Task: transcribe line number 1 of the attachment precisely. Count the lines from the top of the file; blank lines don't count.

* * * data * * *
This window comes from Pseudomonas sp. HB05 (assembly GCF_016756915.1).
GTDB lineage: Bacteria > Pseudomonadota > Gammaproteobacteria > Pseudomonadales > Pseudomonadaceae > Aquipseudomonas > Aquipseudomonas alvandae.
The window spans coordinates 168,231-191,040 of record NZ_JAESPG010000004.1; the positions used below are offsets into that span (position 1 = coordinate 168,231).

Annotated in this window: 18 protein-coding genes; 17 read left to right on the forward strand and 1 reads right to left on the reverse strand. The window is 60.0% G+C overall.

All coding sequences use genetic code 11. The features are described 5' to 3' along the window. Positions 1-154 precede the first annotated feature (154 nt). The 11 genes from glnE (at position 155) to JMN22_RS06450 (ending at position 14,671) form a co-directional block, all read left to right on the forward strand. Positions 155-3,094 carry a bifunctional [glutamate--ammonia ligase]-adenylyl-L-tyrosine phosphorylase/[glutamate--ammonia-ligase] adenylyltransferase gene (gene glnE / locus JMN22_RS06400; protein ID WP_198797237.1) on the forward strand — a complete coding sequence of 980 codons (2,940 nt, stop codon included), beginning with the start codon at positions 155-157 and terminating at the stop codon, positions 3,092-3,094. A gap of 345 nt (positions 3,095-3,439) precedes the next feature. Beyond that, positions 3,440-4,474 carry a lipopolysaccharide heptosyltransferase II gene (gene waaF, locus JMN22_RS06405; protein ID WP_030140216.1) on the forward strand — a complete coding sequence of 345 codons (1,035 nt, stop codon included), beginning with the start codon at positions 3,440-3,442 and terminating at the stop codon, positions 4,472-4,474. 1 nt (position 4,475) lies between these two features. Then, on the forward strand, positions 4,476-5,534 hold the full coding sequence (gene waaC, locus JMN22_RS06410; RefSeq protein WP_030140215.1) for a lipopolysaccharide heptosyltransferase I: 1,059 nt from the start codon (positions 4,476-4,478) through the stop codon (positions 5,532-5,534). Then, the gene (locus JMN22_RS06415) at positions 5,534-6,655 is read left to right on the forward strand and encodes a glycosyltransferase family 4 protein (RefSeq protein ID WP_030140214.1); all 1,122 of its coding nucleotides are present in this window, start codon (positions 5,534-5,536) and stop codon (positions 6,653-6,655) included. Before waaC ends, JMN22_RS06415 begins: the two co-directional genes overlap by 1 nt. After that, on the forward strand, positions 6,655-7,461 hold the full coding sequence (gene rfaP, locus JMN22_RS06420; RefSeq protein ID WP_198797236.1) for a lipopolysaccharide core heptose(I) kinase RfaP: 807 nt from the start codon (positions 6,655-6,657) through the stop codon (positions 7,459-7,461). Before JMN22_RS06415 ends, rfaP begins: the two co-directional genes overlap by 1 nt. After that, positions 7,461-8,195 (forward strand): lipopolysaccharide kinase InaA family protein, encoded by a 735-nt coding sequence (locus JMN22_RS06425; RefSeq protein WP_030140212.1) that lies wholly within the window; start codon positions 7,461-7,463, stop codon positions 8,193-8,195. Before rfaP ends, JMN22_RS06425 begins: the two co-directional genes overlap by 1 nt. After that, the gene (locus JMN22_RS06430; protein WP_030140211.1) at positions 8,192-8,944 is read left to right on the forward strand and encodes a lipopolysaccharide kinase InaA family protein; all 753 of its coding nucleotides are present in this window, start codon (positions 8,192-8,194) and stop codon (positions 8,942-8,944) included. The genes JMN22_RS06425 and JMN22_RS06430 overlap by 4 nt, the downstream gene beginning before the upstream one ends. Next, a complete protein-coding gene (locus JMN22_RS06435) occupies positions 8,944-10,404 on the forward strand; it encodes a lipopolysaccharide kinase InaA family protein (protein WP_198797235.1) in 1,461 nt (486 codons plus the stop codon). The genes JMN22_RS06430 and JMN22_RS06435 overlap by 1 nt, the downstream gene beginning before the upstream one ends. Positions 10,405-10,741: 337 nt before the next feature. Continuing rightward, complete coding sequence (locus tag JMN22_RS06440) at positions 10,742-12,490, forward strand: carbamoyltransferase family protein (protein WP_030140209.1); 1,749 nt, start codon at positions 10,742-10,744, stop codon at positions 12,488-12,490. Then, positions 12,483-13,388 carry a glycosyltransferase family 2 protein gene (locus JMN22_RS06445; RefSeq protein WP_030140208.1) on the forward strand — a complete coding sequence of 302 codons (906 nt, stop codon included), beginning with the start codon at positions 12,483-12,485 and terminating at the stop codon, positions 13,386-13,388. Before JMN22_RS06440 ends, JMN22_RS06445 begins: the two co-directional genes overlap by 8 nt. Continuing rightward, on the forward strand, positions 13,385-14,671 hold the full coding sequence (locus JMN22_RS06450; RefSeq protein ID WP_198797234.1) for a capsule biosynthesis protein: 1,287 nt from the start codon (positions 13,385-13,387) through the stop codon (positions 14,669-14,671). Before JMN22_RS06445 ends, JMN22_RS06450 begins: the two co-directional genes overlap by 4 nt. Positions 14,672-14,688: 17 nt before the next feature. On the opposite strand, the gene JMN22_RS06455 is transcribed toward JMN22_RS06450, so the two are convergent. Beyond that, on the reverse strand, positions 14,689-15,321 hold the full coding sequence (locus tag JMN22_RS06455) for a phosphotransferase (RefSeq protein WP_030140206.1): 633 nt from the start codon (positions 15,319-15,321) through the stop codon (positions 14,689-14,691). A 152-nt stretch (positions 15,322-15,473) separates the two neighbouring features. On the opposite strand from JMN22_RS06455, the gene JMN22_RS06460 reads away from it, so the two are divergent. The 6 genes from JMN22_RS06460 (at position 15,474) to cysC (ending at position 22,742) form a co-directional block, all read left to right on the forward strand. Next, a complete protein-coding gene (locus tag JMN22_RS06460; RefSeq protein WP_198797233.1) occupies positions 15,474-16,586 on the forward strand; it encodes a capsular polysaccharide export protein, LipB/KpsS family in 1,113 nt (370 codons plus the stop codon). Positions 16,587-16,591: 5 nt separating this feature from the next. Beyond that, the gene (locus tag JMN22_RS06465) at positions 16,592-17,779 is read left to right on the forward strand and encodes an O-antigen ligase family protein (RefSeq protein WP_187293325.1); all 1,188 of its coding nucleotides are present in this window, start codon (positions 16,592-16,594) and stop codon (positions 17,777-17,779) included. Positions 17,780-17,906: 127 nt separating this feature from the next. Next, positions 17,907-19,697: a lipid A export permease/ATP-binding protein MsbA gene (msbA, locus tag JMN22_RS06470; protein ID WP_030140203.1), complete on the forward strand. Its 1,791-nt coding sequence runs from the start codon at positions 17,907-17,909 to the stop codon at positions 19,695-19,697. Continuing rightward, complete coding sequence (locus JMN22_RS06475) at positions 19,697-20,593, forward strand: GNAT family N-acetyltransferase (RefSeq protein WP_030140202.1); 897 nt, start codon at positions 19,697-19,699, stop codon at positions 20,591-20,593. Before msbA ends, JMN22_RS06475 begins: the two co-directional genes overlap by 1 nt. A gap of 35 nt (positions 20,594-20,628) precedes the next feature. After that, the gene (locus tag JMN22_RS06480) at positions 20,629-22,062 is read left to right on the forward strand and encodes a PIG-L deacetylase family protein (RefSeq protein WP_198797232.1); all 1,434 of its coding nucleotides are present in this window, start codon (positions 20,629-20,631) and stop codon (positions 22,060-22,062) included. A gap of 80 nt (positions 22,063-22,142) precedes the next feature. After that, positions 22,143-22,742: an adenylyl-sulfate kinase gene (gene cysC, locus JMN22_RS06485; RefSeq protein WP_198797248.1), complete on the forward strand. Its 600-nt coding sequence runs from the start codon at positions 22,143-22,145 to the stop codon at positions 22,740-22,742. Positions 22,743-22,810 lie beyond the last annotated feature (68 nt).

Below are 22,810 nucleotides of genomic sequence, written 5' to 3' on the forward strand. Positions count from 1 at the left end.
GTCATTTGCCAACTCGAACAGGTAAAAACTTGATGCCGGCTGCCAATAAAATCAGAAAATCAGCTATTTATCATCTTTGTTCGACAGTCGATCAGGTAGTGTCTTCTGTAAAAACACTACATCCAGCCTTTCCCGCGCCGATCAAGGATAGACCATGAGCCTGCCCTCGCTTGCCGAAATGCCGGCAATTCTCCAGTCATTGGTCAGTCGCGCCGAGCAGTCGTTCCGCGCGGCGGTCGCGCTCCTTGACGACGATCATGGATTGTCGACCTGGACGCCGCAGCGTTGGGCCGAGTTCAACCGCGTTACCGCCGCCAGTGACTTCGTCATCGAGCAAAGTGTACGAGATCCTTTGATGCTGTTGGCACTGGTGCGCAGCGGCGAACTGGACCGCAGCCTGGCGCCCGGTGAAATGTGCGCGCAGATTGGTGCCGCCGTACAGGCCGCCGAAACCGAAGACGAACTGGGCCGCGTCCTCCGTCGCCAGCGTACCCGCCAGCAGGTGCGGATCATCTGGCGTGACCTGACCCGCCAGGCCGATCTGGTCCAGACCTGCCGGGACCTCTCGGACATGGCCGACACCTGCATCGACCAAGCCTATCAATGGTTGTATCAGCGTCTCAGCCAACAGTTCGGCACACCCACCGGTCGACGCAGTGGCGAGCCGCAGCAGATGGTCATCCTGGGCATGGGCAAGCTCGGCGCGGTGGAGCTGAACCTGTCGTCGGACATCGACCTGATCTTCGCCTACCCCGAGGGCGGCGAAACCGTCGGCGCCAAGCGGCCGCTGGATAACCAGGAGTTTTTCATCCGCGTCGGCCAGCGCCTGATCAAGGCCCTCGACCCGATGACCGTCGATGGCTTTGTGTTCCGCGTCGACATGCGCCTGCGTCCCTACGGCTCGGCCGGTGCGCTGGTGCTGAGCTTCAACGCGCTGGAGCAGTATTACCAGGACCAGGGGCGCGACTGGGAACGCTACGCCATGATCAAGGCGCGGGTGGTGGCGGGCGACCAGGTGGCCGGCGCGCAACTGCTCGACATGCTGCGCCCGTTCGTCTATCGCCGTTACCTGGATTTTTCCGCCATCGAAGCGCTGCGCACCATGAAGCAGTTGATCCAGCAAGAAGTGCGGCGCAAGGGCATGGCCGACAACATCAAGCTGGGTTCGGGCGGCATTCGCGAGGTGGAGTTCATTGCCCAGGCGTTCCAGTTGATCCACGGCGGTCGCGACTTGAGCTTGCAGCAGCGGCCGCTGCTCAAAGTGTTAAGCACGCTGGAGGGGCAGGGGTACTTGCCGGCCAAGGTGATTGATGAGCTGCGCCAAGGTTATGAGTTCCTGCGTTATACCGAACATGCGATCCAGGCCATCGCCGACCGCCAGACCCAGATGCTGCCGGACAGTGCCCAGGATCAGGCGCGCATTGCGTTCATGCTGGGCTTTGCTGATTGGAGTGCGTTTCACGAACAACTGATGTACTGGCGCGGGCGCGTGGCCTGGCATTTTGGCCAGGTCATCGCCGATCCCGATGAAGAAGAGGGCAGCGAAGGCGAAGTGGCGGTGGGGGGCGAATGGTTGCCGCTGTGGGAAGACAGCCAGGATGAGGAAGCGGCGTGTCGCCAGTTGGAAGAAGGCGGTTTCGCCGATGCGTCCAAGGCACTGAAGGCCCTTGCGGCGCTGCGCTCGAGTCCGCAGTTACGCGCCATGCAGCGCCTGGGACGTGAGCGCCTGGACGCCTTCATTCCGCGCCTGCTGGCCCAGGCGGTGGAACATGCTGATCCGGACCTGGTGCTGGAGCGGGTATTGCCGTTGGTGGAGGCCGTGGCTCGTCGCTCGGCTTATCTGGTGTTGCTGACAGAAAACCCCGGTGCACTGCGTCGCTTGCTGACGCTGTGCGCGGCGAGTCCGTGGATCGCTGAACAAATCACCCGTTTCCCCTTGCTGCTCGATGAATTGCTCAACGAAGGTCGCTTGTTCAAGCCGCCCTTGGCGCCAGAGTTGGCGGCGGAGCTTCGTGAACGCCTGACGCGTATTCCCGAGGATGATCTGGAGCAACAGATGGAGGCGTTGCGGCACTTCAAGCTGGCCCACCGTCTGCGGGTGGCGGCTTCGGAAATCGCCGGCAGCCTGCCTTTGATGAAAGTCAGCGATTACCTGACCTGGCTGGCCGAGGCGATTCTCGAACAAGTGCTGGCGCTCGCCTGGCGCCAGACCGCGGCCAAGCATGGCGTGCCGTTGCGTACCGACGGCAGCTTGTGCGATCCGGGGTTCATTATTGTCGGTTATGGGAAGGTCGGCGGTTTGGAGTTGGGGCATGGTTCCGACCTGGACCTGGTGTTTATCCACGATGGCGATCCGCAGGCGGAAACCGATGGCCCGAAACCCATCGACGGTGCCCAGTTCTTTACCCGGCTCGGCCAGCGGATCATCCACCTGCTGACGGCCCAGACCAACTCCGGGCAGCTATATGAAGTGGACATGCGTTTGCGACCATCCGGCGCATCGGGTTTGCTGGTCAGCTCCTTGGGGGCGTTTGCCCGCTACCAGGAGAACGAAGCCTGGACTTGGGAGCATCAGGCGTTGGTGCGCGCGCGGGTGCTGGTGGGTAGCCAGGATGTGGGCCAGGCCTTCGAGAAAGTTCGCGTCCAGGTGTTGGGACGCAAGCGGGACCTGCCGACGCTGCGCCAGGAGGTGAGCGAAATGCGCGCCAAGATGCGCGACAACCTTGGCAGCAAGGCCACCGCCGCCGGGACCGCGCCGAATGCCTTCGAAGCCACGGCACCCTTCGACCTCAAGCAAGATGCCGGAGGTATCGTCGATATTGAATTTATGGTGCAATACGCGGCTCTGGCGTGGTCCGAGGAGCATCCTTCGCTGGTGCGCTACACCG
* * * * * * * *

This window comes from Pseudomonas sp. HB05 (assembly GCF_016756915.1).